A clear lesson will have been learnt here for businesses and economies heavily reliant on revenues from one of the most volatile commodity prices in the world. Most especially for countries like Nigeria and Venezuela who still treat the prospects of economic diversification with no element of urgency.





Op-ed pieces and contributions are the opinions of the writers only and do not represent the opinions of Y!/YNaija.

Comments (2)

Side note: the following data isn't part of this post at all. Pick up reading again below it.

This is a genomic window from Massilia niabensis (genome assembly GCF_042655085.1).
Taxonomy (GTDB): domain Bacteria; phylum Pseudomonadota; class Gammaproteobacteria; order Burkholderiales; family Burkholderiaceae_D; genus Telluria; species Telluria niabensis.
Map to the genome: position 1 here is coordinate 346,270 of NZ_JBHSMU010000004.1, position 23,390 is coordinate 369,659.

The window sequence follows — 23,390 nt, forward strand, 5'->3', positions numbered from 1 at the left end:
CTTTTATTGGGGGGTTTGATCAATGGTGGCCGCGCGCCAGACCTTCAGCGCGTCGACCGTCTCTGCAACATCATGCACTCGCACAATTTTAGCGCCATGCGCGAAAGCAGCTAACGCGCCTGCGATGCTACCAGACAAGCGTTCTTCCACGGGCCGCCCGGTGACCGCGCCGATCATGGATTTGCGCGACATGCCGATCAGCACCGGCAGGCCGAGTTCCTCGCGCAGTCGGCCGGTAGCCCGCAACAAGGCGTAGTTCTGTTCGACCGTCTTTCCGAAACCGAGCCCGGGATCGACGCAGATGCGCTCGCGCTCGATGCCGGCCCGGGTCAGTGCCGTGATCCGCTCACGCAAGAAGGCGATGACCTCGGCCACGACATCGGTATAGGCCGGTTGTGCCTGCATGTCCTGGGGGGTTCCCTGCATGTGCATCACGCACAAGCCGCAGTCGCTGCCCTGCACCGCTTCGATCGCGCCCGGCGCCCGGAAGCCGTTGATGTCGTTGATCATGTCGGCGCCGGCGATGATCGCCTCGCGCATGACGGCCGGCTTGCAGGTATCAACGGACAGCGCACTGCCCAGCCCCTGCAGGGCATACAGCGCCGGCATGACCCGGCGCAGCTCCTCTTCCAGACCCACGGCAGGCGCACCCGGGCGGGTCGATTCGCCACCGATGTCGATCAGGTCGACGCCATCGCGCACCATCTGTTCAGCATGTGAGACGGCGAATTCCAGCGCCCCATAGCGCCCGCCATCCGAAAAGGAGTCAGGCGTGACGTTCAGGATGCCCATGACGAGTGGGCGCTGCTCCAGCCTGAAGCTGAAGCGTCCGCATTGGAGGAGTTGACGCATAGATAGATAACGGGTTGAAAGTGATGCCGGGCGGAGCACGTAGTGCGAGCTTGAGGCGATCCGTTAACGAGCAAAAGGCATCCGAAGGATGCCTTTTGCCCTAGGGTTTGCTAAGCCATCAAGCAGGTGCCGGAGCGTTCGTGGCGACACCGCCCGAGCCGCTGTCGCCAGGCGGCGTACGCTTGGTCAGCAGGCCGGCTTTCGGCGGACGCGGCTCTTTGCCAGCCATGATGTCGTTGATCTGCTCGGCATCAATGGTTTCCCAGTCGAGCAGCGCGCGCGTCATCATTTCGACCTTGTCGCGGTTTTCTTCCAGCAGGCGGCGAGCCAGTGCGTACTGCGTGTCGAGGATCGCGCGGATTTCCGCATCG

1. A well thought out article. I totally agree with you Mondiu and Victor. OPEC initially thought that U.S. shale oil producers will cut production once the price of oil is btw $70 and $80/bbl hence there decision not to cut production at its meeting of Nov., 27, 2014. Saudi and by extension OPEC new strategy is not to stabilize price by cutting production, but to ensure survival of the fittest in the oil business. it is expected that high cost oil producing areas such as US shale, Canadian heavy oil and the North Sea can not survive under low oil price due to their higher breakeven cost ($50 to $70) and therefore expected to cut production in high cost areas. Low oil price will also discourage new investments in E&P thereby curtailing future supply. A recent analysis by Wood Mackenzie however indicates that only a price of $40/bbl and below will begin to take material volumes out of global supply. the current $94 mmbbl/day global oil supply comprises 75 mmbbl/d crude oil, 15 mmbbl/d NGLs and about 5 mmbbl/d (biofues, GTLs & refinery gains). Looking at crude oil, only 0.2% or 190,000 bbl/d is cash negative at a crude oil price of $50/bb/. At $40, 1.5 million b/d is cash negative, or 1.6% of global supply. Most shale produces will still remain in business until when price is in the region of $35 to $30/bbl. We are watching.